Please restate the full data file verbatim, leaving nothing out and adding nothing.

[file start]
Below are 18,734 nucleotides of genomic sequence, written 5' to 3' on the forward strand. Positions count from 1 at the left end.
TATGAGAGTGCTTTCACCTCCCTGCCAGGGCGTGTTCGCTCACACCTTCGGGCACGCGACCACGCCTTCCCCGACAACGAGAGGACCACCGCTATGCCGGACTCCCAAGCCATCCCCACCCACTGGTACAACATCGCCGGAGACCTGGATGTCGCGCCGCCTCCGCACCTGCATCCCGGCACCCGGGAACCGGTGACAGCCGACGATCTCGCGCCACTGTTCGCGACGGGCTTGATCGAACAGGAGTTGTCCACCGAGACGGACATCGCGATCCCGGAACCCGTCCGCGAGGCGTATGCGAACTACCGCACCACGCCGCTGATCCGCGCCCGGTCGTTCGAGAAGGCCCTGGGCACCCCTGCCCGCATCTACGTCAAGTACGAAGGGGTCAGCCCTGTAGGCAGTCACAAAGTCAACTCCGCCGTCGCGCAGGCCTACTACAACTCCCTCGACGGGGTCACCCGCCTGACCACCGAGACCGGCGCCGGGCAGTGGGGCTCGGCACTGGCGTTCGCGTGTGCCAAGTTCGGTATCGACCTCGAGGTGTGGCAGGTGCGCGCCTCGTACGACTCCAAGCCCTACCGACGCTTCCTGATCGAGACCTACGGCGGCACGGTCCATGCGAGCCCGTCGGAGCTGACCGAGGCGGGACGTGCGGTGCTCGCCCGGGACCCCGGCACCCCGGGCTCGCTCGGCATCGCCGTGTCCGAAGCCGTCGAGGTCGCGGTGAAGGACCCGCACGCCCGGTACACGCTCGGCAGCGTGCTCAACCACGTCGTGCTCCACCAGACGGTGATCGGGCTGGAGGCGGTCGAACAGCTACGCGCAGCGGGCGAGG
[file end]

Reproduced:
Below are 18,734 nucleotides of genomic sequence, written 5' to 3' on the forward strand. Positions count from 1 at the left end.
TATGAGAGTGCTTTCACCTCCCTGCCAGGGCGTGTTCGCTCACACCTTCGGGCACGCGACCACGCCTTCCCCGACAACGAGAGGACCACCGCTATGCCGGACTCCCAAGCCATCCCCACCCACTGGTACAACATCGCCGGAGACCTGGATGTCGCGCCGCCTCCGCACCTGCATCCCGGCACCCGGGAACCGGTGACAGCCGACGATCTCGCGCCACTGTTCGCGACGGGCTTGATCGAACAGGAGTTGTCCACCGAGACGGACATCGCGATCCCGGAACCCGTCCGCGAGGCGTATGCGAACTACCGCACCACGCCGCTGATCCGCGCCCGGTCGTTCGAGAAGGCCCTGGGCACCCCTGCCCGCATCTACGTCAAGTACGAAGGGGTCAGCCCTGTAGGCAGTCACAAAGTCAACTCCGCCGTCGCGCAGGCCTACTACAACTCCCTCGACGGGGTCACCCGCCTGACCACCGAGACCGGCGCCGGGCAGTGGGGCTCGGCACTGGCGTTCGCGTGTGCCAAGTTCGGTATCGACCTCGAGGTGTGGCAGGTGCGCGCCTCGTACGACTCCAAGCCCTACCGACGCTTCCTGATCGAGACCTACGGCGGCACGGTCCATGCGAGCCCGTCGGAGCTGACCGAGGCGGGACGTGCGGTGCTCGCCCGGGACCCCGGCACCCCGGGCTCGCTCGGCATCGCCGTGTCCGAAGCCGTCGAGGTCGCGGTGAAGGACCCGCACGCCCGGTACACGCTCGGCAGCGTGCTCAACCACGTCGTGCTCCACCAGACGGTGATCGGGCTGGAGGCGGTCGAACAGCTACGCGCAGCGGGCGAGG